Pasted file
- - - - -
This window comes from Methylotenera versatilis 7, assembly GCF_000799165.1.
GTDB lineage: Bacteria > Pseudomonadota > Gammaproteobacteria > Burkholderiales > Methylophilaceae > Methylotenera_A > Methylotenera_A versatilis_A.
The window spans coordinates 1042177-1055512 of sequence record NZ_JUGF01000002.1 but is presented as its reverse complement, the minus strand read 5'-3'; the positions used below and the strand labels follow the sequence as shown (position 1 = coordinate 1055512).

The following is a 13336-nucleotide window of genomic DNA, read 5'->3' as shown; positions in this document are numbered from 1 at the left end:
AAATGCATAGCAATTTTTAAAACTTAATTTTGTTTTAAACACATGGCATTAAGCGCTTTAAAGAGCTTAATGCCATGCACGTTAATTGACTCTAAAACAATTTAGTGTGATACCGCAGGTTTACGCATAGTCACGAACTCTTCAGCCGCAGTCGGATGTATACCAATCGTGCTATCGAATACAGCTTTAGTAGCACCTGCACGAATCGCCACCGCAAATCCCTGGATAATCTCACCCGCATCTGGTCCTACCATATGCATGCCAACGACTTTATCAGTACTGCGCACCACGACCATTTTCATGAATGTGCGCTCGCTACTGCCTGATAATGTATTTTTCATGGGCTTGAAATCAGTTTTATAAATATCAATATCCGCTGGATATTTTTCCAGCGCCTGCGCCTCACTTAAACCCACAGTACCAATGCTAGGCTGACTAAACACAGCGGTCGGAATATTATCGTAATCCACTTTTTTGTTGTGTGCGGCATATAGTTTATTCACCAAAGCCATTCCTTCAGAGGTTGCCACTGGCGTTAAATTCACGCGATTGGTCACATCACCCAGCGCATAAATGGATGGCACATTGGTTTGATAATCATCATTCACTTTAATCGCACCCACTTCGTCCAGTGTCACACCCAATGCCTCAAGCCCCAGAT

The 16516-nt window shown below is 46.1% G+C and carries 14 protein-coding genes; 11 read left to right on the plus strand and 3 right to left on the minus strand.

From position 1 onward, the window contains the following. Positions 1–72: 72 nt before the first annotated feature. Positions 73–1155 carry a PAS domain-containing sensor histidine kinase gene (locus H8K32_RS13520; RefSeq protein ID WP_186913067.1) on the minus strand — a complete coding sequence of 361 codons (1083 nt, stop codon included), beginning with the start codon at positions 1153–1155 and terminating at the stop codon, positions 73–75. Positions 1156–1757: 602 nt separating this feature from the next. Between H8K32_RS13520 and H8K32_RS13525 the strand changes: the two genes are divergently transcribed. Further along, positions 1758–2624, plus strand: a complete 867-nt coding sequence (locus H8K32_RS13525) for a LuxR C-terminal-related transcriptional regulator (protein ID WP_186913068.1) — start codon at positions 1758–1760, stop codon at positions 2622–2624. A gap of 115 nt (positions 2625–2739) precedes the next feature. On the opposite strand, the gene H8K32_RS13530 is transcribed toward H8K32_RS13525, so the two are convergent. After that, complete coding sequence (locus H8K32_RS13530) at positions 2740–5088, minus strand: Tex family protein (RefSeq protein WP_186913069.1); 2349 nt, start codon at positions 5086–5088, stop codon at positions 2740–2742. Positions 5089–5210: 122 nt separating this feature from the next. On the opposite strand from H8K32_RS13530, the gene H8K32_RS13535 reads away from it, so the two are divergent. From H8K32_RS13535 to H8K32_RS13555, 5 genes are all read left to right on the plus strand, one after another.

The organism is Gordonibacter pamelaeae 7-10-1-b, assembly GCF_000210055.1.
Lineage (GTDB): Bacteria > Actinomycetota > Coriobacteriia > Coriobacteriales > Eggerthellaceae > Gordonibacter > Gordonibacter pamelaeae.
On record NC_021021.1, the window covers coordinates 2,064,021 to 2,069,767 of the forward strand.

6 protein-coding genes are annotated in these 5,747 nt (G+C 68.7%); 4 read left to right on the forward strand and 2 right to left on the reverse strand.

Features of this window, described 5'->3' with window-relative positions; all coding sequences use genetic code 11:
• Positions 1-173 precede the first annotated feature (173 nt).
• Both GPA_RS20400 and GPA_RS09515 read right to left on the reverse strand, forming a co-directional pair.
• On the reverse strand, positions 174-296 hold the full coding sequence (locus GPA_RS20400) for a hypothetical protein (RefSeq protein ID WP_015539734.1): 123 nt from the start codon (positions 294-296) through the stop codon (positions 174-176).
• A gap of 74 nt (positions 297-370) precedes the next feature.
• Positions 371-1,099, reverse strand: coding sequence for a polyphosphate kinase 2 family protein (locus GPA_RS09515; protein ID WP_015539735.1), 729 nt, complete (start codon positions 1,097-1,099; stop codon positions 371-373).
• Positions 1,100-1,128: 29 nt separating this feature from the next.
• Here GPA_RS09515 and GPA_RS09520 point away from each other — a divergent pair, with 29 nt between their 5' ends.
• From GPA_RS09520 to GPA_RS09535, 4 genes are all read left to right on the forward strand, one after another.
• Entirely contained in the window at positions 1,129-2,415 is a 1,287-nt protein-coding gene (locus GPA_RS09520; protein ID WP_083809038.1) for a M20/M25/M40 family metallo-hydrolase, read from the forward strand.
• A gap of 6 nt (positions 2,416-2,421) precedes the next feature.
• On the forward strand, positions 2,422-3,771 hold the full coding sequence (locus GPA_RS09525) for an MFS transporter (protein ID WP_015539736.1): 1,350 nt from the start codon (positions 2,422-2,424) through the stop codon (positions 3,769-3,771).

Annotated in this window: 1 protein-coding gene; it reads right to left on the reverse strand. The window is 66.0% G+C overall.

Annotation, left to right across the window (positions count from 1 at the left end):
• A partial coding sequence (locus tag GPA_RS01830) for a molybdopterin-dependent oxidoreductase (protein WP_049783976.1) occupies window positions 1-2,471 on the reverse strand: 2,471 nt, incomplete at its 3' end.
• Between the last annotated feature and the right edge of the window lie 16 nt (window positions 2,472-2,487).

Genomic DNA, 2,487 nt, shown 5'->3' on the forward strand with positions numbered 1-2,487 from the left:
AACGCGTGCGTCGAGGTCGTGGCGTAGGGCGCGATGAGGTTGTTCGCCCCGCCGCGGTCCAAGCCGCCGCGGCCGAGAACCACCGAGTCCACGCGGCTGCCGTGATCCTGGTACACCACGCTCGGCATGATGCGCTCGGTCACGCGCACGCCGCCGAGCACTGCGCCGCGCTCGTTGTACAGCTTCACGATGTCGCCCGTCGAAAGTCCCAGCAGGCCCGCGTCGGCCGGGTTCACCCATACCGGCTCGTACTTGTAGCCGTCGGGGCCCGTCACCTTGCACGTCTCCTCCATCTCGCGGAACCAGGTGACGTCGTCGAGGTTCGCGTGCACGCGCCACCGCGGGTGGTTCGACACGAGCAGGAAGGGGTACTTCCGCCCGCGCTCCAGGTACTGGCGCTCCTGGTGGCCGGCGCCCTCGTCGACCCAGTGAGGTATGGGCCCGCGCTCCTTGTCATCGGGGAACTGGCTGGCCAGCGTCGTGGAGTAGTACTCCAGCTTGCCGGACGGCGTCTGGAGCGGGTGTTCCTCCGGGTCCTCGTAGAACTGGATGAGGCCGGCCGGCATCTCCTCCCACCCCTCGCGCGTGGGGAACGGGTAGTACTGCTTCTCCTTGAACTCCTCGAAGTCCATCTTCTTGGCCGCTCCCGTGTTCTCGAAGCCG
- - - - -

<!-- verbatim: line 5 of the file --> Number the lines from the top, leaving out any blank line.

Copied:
AAATGCATAGCAATTTTTAAAACTTAATTTTGTTTTAAACACATGGCATTAAGCGCTTTAAAGAGCTTAATGCCATGCACGTTAATTGACTCTAAAACAATTTAGTGTGATACCGCAGGTTTACGCATAGTCACGAACTCTTCAGCCGCAGTCGGATGTATACCAATCGTGCTATCGAATACAGCTTTAGTAGCACCTGCACGAATCGCCACCGCAAATCCCTGGATAATCTCACCCGCATCTGGTCCTACCATATGCATGCCAACGACTTTATCAGTACTGCGCACCACGACCATTTTCATGAATGTGCGCTCGCTACTGCCTGATAATGTATTTTTCATGGGCTTGAAATCAGTTTTATAAATATCAATATCCGCTGGATATTTTTCCAGCGCCTGCGCCTCACTTAAACCCACAGTACCAATGCTAGGCTGACTAAACACAGCGGTCGGAATATTATCGTAATCCACTTTTTTGTTGTGTGCGGCATATAGTTTATTCACCAAAGCCATTCCTTCAGAGGTTGCCACTGGCGTTAAATTCACGCGATTGGTCACATCACCCAGCGCATAAATGGATGGCACATTGGTTTGATAATCATCATTCACTTTAATCGCACCCACTTCGTCCAGTGTCACACCCAATGCCTCAAGCCCCAGAT